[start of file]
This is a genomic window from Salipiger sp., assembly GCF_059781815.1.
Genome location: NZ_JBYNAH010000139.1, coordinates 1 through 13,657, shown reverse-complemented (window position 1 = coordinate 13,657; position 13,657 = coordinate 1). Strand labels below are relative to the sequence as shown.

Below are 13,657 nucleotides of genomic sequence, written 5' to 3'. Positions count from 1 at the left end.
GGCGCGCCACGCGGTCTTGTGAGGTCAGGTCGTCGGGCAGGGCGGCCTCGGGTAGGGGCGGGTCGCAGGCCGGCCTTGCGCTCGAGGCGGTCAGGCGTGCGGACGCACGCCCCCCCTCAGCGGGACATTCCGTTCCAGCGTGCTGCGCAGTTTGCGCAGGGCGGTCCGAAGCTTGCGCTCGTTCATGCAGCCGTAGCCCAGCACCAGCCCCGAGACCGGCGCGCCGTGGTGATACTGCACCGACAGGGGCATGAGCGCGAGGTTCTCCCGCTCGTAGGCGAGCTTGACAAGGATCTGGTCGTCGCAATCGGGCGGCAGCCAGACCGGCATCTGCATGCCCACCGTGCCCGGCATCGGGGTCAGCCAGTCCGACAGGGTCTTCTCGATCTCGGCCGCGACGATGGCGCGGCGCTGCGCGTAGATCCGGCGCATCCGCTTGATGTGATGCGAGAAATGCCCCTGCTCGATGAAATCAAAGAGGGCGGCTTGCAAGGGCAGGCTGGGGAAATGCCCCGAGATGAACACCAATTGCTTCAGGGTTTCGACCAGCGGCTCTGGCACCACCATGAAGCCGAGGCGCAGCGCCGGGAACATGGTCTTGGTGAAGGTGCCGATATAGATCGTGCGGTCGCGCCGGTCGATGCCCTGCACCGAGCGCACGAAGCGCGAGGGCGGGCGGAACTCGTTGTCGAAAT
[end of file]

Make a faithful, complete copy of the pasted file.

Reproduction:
This is a genomic window from Salipiger sp., assembly GCF_059781815.1.
Genome location: NZ_JBYNAH010000139.1, coordinates 1 through 13,657, shown reverse-complemented (window position 1 = coordinate 13,657; position 13,657 = coordinate 1). Strand labels below are relative to the sequence as shown.

Below are 13,657 nucleotides of genomic sequence, written 5' to 3'. Positions count from 1 at the left end.
GGCGCGCCACGCGGTCTTGTGAGGTCAGGTCGTCGGGCAGGGCGGCCTCGGGTAGGGGCGGGTCGCAGGCCGGCCTTGCGCTCGAGGCGGTCAGGCGTGCGGACGCACGCCCCCCCTCAGCGGGACATTCCGTTCCAGCGTGCTGCGCAGTTTGCGCAGGGCGGTCCGAAGCTTGCGCTCGTTCATGCAGCCGTAGCCCAGCACCAGCCCCGAGACCGGCGCGCCGTGGTGATACTGCACCGACAGGGGCATGAGCGCGAGGTTCTCCCGCTCGTAGGCGAGCTTGACAAGGATCTGGTCGTCGCAATCGGGCGGCAGCCAGACCGGCATCTGCATGCCCACCGTGCCCGGCATCGGGGTCAGCCAGTCCGACAGGGTCTTCTCGATCTCGGCCGCGACGATGGCGCGGCGCTGCGCGTAGATCCGGCGCATCCGCTTGATGTGATGCGAGAAATGCCCCTGCTCGATGAAATCAAAGAGGGCGGCTTGCAAGGGCAGGCTGGGGAAATGCCCCGAGATGAACACCAATTGCTTCAGGGTTTCGACCAGCGGCTCTGGCACCACCATGAAGCCGAGGCGCAGCGCCGGGAACATGGTCTTGGTGAAGGTGCCGATATAGATCGTGCGGTCGCGCCGGTCGATGCCCTGCACCGAGCGCACGAAGCGCGAGGGCGGGCGGAACTCGTTGTCGAAAT